Romanians strive to restore damaged Danube delta Bold effort would reclaim wetlands from agriculture

October 19, 1997|By NEW YORK TIMES NEWS SERVICE

TULCEA, Romania -- Marius Condac, a wildlife warden in the immense delta of the Danube River, remembers when a sudden frenzy rippled through this quiet, waterlogged world, one where change is usually measured by the rising and falling of the seasonal floods, by the reed harvest or the nesting of pelicans.

It was the mid-1980s, and Romania's Communist dictator, Nicolae Ceausescu, a man known for ambitious and destructive schemes, had decreed that large sections of the delta be transformed into grain fields. He sent 6,000 men to build dikes and pump the land dry. Water plants died, animals were driven from more than 240,000 acres, and the new grounds were flattened and planted with wheat and rice.

Uncounted pelicans and cormorants were shot because they were eating too many fish. The birds were upsetting a state plan known as "optimizing fish species."

But, by the time Ceausescu was executed by a firing squad in 1989, the delta scheme was failing.

"The soil was not suitable, and there was no money for chemicals," said Condac, 39, standing on the deck of a boat as it chugged along one of the river's murky branches near its mouth at the Black Sea.

Now, in the name of economics and the environment, scientists and engineers from several countries are trying to reverse the damage.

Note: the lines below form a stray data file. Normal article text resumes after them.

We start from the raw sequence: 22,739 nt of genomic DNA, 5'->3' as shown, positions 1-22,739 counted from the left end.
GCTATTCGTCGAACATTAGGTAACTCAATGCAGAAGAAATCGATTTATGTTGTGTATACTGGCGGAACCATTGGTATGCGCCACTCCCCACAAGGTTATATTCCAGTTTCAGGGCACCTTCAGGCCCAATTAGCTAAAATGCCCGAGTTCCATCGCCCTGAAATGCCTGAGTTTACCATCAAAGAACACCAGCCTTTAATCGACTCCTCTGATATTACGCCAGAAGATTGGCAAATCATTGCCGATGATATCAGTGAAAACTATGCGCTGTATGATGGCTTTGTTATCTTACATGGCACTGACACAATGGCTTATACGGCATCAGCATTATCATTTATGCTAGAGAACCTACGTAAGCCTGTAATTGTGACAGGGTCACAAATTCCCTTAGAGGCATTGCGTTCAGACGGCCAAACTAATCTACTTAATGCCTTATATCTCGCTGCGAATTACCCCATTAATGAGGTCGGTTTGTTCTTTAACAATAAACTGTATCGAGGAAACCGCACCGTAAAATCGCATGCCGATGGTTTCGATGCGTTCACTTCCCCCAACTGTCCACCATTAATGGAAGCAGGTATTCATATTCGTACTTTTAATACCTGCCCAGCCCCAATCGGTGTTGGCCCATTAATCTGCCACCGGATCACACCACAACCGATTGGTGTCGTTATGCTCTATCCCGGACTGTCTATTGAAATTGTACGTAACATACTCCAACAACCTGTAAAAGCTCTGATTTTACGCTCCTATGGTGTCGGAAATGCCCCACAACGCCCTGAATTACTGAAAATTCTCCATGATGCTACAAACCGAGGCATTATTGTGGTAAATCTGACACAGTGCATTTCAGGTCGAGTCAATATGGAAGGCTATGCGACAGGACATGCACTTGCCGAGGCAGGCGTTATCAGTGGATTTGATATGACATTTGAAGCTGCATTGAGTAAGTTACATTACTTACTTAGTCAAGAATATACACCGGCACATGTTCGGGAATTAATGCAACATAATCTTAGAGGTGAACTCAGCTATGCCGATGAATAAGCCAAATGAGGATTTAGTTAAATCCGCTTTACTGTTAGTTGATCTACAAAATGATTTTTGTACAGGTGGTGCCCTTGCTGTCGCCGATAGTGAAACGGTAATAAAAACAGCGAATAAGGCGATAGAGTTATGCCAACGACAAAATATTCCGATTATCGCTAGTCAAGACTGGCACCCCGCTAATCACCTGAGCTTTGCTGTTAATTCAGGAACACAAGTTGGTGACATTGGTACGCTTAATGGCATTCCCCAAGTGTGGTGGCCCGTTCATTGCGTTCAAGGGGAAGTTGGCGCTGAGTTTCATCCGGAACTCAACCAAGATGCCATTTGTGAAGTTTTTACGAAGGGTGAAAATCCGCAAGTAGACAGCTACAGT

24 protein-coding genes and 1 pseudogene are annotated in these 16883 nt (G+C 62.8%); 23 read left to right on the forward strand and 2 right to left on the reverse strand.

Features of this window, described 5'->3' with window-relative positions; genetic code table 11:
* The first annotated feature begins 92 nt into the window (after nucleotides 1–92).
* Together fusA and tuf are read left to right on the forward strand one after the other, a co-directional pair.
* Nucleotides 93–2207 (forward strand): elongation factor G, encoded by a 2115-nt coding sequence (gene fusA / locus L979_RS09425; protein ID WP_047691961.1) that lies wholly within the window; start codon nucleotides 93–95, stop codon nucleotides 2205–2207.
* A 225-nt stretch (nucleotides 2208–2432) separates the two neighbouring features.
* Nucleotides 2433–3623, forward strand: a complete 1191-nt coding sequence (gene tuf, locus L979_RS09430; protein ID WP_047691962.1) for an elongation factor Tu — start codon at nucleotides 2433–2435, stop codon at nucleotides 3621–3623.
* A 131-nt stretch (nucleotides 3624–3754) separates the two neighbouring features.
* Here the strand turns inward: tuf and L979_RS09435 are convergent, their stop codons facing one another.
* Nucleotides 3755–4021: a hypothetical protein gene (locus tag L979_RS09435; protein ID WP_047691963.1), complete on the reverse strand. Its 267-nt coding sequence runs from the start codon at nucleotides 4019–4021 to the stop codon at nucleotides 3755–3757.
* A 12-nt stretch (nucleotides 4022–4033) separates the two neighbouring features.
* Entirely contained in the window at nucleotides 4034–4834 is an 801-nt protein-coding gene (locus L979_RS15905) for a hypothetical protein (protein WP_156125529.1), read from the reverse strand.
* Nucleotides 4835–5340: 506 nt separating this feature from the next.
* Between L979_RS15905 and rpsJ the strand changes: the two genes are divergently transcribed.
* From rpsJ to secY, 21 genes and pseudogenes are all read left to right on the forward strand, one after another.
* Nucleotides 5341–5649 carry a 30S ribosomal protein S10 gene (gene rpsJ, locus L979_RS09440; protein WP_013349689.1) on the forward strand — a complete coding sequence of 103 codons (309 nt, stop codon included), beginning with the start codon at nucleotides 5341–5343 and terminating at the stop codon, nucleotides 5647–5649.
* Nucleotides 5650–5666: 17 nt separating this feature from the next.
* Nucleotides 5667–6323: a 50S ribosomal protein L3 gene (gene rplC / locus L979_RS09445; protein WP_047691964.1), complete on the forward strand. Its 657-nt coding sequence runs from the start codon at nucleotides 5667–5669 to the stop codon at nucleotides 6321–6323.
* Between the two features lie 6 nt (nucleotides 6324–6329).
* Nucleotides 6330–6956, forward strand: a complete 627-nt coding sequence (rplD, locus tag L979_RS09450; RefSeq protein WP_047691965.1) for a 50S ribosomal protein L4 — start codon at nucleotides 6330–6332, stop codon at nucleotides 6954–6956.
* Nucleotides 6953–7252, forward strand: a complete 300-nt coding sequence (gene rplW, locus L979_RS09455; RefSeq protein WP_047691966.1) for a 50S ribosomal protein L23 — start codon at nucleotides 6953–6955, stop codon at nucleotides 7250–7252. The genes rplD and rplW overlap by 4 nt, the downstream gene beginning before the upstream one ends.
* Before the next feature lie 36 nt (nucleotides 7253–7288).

They have punched gaps in half a dozen dikes and dams and let the river spill back over more than 9,000 acres. Other drained areas are set to be reflooded.

The agency overseeing the project is the Danube Delta Biosphere Reserve, which was created by the Romanian government in 1991 and encompasses most of the wetlands' 2,200 square miles. Ukraine, which owns about one-sixth of the delta, is expected to join. Financing comes from the World Bank's Global Environment Facility and other foreign donors.

The boldness of the restoration project has caught the attention of engineers and ecologists.

"Nothing on this scale has ever been tried before," said Erika Schneider, a scientist at the German Institute for Flood Plains Ecology.

Converting wetlands into arable land and construction sites is, of course, an age-old practice, and such land is rarely returned to nature. But that view is being slowly eroded by a movement to restore wetlands and flood plains for the purpose of protecting wildlife and controlling flooding.

Pub Date: 10/19/97

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